Summer of Code/Project Rules
Here you will find several important rules which you have to agree to follow in order to be eligible to apply as a student for the ScummVM project.
These rules exist to make the program rewarding and problem free for all concerned and are designed based on several years of experience to help you get the most out of GSoC. Really, these are not meant to annoy you, rather we believe that by following them you will benefit far beyond just making us happy ;-).
Before you apply...
- Take into account that Google Summer of Code is a 20 hours a week job. If you consider getting an additional part time job, have extensive exams or an extended vacation during the program, you need to be very careful to not burn out. You could help us to decide if you explicitly list your other commitments in your application.
Experience in previous years' GSoC has shown us that students with extensive extra commitments during the GSoC coding phase tend to really struggle to meet their goals. GSoC becomes a burden instead of being fun.
- Get in touch with us and our community. In particular, visit our Discord channel #scummvm-gsoc, and/or email the technical contacts listed on the GSoC Ideas page for each task that sounds appealing to you.
Your best chance to find out whether ScummVM is right for you, and whether you are right for ScummVM, is to talk to us. We'll be happy to answer your questions and help you decide whether you like to work with us. Your chances of being accepted later on will also be much higher if we already know you a bit. And finally, regular attendance of our Discord channel is almost mandatory if you want to work with us anyway ;-)
- Get familiar with the code base. Clone our GitHub repository, compile the source code. Play with it. See Developer_Central for how to get started.
You will need to know a bit about the project to work on your application. Also as part of the application, you will need to provide a pull request with some code change to demonstrate that you can work with the codebase (see Before you are accepted... below).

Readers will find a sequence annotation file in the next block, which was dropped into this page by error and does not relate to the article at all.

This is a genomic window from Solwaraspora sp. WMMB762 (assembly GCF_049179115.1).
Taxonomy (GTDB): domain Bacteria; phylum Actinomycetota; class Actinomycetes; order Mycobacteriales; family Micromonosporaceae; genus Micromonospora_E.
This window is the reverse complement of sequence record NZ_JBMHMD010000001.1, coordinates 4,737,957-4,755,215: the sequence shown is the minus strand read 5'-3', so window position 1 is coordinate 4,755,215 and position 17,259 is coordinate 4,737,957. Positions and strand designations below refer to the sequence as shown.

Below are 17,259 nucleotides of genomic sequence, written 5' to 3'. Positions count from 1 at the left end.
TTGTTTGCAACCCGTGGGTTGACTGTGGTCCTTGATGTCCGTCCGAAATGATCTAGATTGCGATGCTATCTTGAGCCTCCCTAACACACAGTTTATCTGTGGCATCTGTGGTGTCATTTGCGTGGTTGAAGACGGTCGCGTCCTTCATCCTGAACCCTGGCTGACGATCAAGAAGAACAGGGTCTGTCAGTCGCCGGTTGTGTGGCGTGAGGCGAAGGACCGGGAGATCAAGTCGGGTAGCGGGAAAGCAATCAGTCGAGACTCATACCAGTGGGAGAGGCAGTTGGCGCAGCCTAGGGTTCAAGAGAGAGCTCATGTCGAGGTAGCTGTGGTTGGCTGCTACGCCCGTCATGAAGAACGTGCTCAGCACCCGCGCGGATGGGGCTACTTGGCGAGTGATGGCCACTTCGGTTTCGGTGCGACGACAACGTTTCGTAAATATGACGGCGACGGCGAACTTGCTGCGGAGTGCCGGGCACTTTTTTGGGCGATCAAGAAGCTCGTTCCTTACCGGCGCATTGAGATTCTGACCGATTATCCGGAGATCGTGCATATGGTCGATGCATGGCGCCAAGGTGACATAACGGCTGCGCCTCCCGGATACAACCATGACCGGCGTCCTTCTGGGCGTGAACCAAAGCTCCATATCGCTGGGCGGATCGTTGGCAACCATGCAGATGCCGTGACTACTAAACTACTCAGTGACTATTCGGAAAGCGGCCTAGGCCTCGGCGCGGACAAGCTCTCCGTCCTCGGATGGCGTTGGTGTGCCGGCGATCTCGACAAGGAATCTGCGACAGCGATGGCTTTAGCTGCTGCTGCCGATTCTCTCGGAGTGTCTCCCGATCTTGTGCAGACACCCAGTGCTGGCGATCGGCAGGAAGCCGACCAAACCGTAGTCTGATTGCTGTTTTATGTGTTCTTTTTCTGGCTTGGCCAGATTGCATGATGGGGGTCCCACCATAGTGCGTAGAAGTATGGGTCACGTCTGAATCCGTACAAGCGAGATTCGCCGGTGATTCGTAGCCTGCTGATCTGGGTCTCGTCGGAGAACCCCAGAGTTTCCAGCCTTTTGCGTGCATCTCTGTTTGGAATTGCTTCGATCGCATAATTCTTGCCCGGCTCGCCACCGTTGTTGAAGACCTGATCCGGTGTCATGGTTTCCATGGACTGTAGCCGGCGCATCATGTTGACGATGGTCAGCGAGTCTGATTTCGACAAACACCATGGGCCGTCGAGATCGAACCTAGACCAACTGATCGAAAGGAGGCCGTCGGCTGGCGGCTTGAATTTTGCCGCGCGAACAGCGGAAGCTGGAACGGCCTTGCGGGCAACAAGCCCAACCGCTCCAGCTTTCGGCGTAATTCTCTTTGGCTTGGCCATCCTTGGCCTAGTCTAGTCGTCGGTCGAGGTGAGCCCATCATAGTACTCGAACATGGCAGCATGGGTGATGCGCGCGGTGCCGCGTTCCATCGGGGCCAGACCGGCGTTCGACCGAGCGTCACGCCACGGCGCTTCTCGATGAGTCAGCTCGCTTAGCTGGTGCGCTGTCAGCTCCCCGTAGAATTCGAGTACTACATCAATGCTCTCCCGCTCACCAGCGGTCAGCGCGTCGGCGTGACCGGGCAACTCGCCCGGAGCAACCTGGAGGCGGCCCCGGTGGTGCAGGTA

Before you are accepted...
- Prepare a comprehensive and detailed plan for all 12 weeks of your project. Include risk mitigation (you might fall ill, a phase in your project be more complicated than anticipated, etc.) and any existing commitments such as exams, vacations etc.
This plan will help you and us to decide at any time during the project how well you are progressing. It forces you to think about what you need to do beforehand, and provides a guideline for you while GSoC is progressing.
- Submit a code patch via pull request which follows our Commit Guidelines. Fix some known bug, extend functionality in some way, add a new unit test, or provide a start for the work you are applying for. Remember, this is an activity for the Summer of Code program, so while documentation improvements are always welcome, they don’t meet this requirement.
This is the basic entry bar to ensure that applicants are familiar enough with the code and concepts in ScummVM to submit a change. I.e., whether you manage to checkout the source (Git master), compile it, make a change, commit it, and then push it to GitHub. Don't worry, though: It does not have to be anything complex, and you are highly welcome and even expected to ask us for help and guidance with this. Don't panic! In fact, finding out whether you communicate well with us and are willing to ask questions and learn is part of the test. There is a nice blog post by Yuval Levy from the hugin project, which explains the rationale behind this requirement.